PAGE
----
Researching Schools: Stories from a Schools-University Partnership for Educational Research
|Author(s)||Colleen McLaughlin, Kristine Black Hawkins, Sue Brindley, Donald McIntyre, Keith Taber|
Dr John Butcher
University of Northampton
|Review published||17 November 2008|
Researching Schools is an unusual and worthwhile book, charting what emerges as the glorious failure of an attempt to develop an innovative schools-university partnership. Its 13 chapters reflect, in an admirably honest way, the trials, minor successes and ultimate failure of the partnership (or more correctly series of partnerships) to transform a group of secondary schools into ‘researching schools’. The book is written by five prominent members of the education faculty at the University of Cambridge, the most eminent of whom, Professor Donald McIntyre, died in 2007. While not his last book, and while his is by no means the lead voice in this collaborative publication, Researching Schools encapsulates many of the themes around teacher knowledge McIntyre pursued in his career.
The introduction is a useful contextualisation of debates around the schools-university partnership in educational research, acknowledging the stimulus from Hargreaves’ (1996, 1999) plea for teaching as a research-based profession, and Hillage et al’s (1998) criticism of the quality of educational research and its use by practitioners. The reader is introduced to the Schools-University Partnership for Educational Research (SUPER), a collaboration between Cambridge’s Faculty of Education and a number of regional schools. The faculty had worked with individuals in schools or within courses, but recognised a fundamental problem: how to disseminate school-based research findings to impact beyond where the research was done. Key to SUPER was the role of Teacher Research Coordinators (TRCs) in schools, with their time protected, providing research training to colleagues, in order to generate research useful to practitioners, carried out with practitioners.
The book is not always coherent, suffering from a multiplicity of voices, and its case studies can be repetitive. What emerges across chapters, is that research means different things to different stakeholders: teachers look to the usefulness of immediate practical application; Heads to overall effects on their school; HEIs to a contribution to useful knowledge through dissemination. This is exemplified in the case study chapters of the 8 schools (written with the schools’ TRCs). These are the weaker part of the book, not because they lack intrinsic interest, but because they inevitably repeat generic points and are so context dependent and therefore unique, the reader is left with little to learn for their own practice.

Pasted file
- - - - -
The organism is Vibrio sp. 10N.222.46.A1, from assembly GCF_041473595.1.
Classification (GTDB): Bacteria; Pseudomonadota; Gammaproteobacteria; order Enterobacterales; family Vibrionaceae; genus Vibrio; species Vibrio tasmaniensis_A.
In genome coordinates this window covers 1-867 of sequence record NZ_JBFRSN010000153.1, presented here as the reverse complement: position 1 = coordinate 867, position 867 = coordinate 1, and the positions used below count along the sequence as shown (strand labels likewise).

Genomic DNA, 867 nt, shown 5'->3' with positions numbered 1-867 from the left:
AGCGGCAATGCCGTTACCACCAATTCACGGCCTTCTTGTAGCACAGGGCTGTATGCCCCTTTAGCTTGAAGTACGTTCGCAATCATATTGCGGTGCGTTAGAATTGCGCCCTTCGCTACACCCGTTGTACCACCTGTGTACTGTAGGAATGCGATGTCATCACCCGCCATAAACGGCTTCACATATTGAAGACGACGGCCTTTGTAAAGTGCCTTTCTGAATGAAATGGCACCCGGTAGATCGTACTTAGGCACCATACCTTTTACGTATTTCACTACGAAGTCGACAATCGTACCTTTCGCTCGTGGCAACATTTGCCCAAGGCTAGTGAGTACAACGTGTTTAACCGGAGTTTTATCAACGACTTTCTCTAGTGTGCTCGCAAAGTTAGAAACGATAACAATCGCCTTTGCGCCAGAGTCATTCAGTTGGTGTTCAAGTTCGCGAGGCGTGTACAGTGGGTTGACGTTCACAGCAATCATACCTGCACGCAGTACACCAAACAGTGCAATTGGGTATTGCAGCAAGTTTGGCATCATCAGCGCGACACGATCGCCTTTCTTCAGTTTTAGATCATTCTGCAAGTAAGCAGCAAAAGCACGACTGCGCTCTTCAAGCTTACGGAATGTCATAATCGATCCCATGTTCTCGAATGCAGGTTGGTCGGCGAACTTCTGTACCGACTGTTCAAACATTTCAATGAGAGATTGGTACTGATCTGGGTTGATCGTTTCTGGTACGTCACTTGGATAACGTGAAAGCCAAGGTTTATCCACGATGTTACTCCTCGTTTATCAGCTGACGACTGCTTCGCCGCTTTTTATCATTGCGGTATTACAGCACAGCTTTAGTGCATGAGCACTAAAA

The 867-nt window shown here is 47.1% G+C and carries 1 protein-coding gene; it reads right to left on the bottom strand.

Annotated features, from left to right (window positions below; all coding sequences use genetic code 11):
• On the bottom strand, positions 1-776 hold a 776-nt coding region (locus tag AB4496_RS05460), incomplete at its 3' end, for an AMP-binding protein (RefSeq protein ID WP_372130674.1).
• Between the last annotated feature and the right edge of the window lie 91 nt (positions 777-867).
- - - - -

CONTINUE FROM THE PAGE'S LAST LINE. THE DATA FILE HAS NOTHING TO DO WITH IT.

For example, we learn in Chapter 2 that Arthur Mellows Village College was active in ITET partnership with the university, but was not seeking a research programme, had no research culture (other than individual enthusiasts), and so needed gradual development to springboard future developments. In Chapter 3, that Chesterton Community College had an enthusiastic TRC with time to help colleagues, facilitate mentoring, provide dissemination opportunities and build a critical mass to drive research, making it part of the language of teacher discourse. In Chapter 4, that Comberton Village College had (as in others), different agendas to be resolved, so research was conceptualised as ‘raising the standards of teaching and learning in the classroom’, rather than knowledge building. As a counter-narrative, Chapter 5 featured Netherall School, which started with a ‘substantial’ research fund, and an image of being research active, but the turnover of key staff, combined with fractured initiatives within the school meant that this most promising partnership failed.